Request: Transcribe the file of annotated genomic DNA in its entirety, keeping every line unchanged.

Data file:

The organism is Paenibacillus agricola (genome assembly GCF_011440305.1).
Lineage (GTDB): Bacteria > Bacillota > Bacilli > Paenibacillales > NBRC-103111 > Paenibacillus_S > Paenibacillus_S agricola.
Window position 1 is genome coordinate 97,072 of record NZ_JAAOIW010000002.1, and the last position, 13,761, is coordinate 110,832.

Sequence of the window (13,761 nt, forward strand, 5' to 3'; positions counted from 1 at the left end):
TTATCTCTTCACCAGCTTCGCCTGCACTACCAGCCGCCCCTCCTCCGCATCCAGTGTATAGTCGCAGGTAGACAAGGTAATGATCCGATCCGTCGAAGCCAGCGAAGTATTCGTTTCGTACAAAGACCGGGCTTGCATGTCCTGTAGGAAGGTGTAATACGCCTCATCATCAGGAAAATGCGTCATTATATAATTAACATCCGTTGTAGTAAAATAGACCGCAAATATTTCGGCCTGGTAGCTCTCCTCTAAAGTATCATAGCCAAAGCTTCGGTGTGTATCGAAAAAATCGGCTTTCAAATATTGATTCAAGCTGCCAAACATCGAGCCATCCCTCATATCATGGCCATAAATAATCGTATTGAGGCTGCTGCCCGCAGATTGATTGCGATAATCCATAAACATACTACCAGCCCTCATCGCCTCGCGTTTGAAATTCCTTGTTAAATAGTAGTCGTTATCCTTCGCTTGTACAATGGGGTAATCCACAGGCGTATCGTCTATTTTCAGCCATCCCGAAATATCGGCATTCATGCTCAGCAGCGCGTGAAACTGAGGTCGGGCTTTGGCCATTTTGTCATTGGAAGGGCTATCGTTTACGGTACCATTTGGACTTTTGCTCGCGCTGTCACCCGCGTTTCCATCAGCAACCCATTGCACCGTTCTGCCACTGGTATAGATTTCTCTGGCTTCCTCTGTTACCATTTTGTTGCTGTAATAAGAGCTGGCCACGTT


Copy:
The organism is Paenibacillus agricola (genome assembly GCF_011440305.1).
Lineage (GTDB): Bacteria > Bacillota > Bacilli > Paenibacillales > NBRC-103111 > Paenibacillus_S > Paenibacillus_S agricola.
Window position 1 is genome coordinate 97,072 of record NZ_JAAOIW010000002.1, and the last position, 13,761, is coordinate 110,832.

Sequence of the window (13,761 nt, forward strand, 5' to 3'; positions counted from 1 at the left end):
TTATCTCTTCACCAGCTTCGCCTGCACTACCAGCCGCCCCTCCTCCGCATCCAGTGTATAGTCGCAGGTAGACAAGGTAATGATCCGATCCGTCGAAGCCAGCGAAGTATTCGTTTCGTACAAAGACCGGGCTTGCATGTCCTGTAGGAAGGTGTAATACGCCTCATCATCAGGAAAATGCGTCATTATATAATTAACATCCGTTGTAGTAAAATAGACCGCAAATATTTCGGCCTGGTAGCTCTCCTCTAAAGTATCATAGCCAAAGCTTCGGTGTGTATCGAAAAAATCGGCTTTCAAATATTGATTCAAGCTGCCAAACATCGAGCCATCCCTCATATCATGGCCATAAATAATCGTATTGAGGCTGCTGCCCGCAGATTGATTGCGATAATCCATAAACATACTACCAGCCCTCATCGCCTCGCGTTTGAAATTCCTTGTTAAATAGTAGTCGTTATCCTTCGCTTGTACAATGGGGTAATCCACAGGCGTATCGTCTATTTTCAGCCATCCCGAAATATCGGCATTCATGCTCAGCAGCGCGTGAAACTGAGGTCGGGCTTTGGCCATTTTGTCATTGGAAGGGCTATCGTTTACGGTACCATTTGGACTTTTGCTCGCGCTGTCACCCGCGTTTCCATCAGCAACCCATTGCACCGTTCTGCCACTGGTATAGATTTCTCTGGCTTCCTCTGTTACCATTTTGTTGCTGTAATAAGAGCTGGCCACGTT